One such proposal that could impact oversight of accounting standard setting is HR 1349, sponsored by Rep. Ed Perlmutter (D-CO). HR 1349 would amend the Securities Act of 1933 to remove the SEC's oversight role over FASB, and assign that oversight role instead to a Federal Accounting Oversight Board, consisting of the banking regulators, Chairman of the SEC and Chairman of the PCAOB.
As reported earlier this week, Rep. Perlmutter may offer an amendment on the Financial Stability Improvement Act (the bill relating to systemic risk regulation, to be reported as H.R. 3996) to incorporate language from HR 1349.
Following are additional points in the FEI CCR letter:
- Acting on such proposals to realign oversight of the Financial Accounting Standards Board (FASB), could change the objectives of financial reporting, harm U.S. capital formation, and potentially politicize the process of setting accounting standards.
- We respectfully request that accounting standards oversight should remain under the jurisdiction of the U.S. Securities and Exchange Commission, which is responsible for fair, objective, and transparent reporting for those who invest in our public companies.
- We urge you to reject any efforts to place accounting standard setting under a new oversight board and continue to support independent accounting standard setting in the United States.
SEC Chairman Mary L. Schapiro sent a letter to Rep. Frank and Rep. Bachus yesterday, reports Steve Burkholder of BNA, in his article entitled SEC Chief Schapiro Cautions Lawmakers on Proposals to Widen Oversight of FASB, Here are some highlights from Burkholder's article:
- The chairman of the Securities and Exchange Commission is warning key congressional lawmakers at work on financial regulatory reform that efforts to change oversight of accounting standard-setting could harm the capital markets by undercutting investors' trust in financial reporting and diluting the mission of the rulemakers.
- In sternly worded letters dated Nov. 5, Mary Schapiro wrote to the chairman and ranking minority member of the House Financial Services Committee to state that she is “deeply concerned about the possible consequences” of the potential changes.
- ‘‘It is critical that Congress preserve the independence” of bodies such as the Financial Accounting Standards Board, Schapiro wrote ...[adding]..."[W]hile active engagement and dialogue with a broad spectrum of interested parties improves accounting standards, diluting the mission of the standard-setters does not,” the SEC chairman continued. “Accounting should be about accounting, and not about anything else.”
As previously reported, other groups that have filed letters against formation of an FAOB include a joint letter of the Council of Institutional Investors, Center for Audit Quality, and U.S. Chamber of Commerce. See, e.g. CAQ Wants Congress to Preserve SEC Oversight of FASB (webcpa.com) . Here are some highlights from the CII/CAQ/Chamber letter:
- In adopting the Sarbanes-Oxley Act of 2002, Congress recognized the benefits of having
accounting standards set by an independent body and established a process for the establishment and oversight of financial reporting policy. In doing so, Congress designated the Securities and Exchange Commission (SEC) as the primary agency with oversight over accounting standard setting, given the important role accounting standards play in the Commission’s mission to protect investors, maintain fair, orderly and efficient markets, and facilitate capital formation.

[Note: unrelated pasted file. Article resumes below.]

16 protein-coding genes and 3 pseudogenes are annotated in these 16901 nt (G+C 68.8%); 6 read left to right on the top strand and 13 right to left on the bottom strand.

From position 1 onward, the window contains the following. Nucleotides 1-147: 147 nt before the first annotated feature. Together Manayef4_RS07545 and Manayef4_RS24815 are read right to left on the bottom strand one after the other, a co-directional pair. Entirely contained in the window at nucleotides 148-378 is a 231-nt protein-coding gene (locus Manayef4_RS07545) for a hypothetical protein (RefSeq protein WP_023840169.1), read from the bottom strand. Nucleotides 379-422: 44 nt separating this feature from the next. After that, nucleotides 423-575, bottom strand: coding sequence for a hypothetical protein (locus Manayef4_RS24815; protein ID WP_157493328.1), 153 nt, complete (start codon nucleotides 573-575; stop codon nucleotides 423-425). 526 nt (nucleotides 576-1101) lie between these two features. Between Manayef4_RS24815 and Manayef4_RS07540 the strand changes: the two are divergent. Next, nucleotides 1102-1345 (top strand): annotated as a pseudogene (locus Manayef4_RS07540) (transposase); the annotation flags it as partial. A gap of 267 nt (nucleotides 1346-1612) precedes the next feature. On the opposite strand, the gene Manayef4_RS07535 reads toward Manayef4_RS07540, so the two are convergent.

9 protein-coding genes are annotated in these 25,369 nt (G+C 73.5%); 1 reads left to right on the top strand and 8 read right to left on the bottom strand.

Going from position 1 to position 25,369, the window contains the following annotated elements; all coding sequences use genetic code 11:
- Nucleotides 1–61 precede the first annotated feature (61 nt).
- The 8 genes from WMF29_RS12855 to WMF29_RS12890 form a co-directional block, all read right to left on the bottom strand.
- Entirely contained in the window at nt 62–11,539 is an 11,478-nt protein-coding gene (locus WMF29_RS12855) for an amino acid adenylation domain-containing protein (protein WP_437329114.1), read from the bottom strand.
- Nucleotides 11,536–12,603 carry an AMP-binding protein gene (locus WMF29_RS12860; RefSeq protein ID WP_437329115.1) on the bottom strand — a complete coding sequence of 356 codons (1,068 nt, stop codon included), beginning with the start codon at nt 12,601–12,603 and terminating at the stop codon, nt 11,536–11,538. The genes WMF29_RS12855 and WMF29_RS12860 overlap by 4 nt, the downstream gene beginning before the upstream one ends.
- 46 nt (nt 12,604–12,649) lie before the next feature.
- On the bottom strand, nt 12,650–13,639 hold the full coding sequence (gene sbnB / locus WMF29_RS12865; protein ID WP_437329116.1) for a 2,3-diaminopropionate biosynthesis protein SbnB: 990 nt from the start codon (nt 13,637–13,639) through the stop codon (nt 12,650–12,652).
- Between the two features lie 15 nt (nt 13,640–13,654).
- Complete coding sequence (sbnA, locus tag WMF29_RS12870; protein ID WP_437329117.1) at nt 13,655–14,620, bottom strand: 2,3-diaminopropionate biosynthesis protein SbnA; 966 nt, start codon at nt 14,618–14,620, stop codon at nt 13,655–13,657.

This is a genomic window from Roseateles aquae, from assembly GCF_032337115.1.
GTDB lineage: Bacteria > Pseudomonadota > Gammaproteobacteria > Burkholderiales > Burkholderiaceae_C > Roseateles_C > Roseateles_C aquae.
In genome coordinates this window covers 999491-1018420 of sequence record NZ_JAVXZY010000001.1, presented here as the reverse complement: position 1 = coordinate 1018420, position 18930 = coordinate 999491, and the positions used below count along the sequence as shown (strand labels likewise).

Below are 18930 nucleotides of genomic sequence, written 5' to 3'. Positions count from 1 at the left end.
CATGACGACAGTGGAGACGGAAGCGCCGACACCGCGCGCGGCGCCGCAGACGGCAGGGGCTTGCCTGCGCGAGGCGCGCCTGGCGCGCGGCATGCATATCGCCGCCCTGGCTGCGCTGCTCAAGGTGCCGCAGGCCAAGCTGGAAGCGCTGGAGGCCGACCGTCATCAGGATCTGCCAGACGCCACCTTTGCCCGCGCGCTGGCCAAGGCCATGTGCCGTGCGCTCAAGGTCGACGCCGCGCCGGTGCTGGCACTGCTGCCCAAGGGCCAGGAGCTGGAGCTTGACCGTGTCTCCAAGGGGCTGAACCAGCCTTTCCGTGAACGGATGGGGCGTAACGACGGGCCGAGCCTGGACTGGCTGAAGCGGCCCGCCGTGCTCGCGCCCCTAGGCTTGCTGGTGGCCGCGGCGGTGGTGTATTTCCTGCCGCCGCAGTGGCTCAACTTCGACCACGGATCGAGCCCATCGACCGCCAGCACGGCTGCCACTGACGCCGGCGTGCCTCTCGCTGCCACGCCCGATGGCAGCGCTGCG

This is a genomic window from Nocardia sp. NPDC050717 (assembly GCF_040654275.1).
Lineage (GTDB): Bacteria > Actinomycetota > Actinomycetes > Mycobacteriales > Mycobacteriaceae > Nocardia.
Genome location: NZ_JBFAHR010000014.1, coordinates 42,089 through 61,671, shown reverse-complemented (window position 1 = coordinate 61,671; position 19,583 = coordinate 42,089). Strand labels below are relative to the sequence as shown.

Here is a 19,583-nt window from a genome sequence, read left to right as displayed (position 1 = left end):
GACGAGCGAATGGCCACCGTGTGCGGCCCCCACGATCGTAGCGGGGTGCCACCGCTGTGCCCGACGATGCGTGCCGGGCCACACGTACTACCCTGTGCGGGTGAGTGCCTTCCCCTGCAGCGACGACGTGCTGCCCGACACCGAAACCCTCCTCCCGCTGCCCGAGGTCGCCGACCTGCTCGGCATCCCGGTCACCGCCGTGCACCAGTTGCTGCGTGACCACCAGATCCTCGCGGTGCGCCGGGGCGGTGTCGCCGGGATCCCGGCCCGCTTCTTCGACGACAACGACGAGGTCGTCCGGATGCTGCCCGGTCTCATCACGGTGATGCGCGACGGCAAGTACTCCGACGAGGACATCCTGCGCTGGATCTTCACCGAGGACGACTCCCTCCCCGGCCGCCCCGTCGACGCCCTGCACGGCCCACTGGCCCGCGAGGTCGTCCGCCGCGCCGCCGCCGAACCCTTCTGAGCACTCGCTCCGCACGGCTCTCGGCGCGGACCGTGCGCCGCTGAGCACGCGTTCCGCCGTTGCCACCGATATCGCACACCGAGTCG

- By placing the FASB under the jurisdiction of a structure charged with managing systemic risks to the financial markets, accounting rules will be viewed though the narrow lens of a few large companies from specific industries, rather than considerate of the applicability of financial reporting policies to over 15,000 public companies.
- Procedure, appropriate oversight and independence are important to ensure the legitimacy of the standards-setting process, and to protect the goals of transparency, relevance, and usefulness in financial reporting that are critical to the success of the U.S. capital markets.
Another point of view is held by the American Bankers Association, which shared its views on this matter within broader testimony at an Oct. 29 hearing of the House Financial Services Committee. Following are some highlights from ABA President Edward Yingling's testimony:
- A Systemic Risk Oversight Council could not possibly do its job if does not have oversight authority over accounting rulemaking. This is a major deficiency in the draft legislation.
- The Financial Accounting Standards Board (FASB) should continue to function as it does today, but it should no longer report only to the Securities and Exchange Commission (SEC). The SEC’s view is simply too narrow.
- Accounting policies contributed to the crisis, as has now been well documented, and yet the SEC is not charged with considering systemic and structural effects. Moving oversight to the systemic risk council, which includes the SEC, will address this problem.
- Accounting policy is arcane and difficult, but it was a critical factor in turning a bubble and a recession into a full-fledged panic. If Congress does not address this issue as part of reform, it will not have addressed one of the significant causes of the problems .
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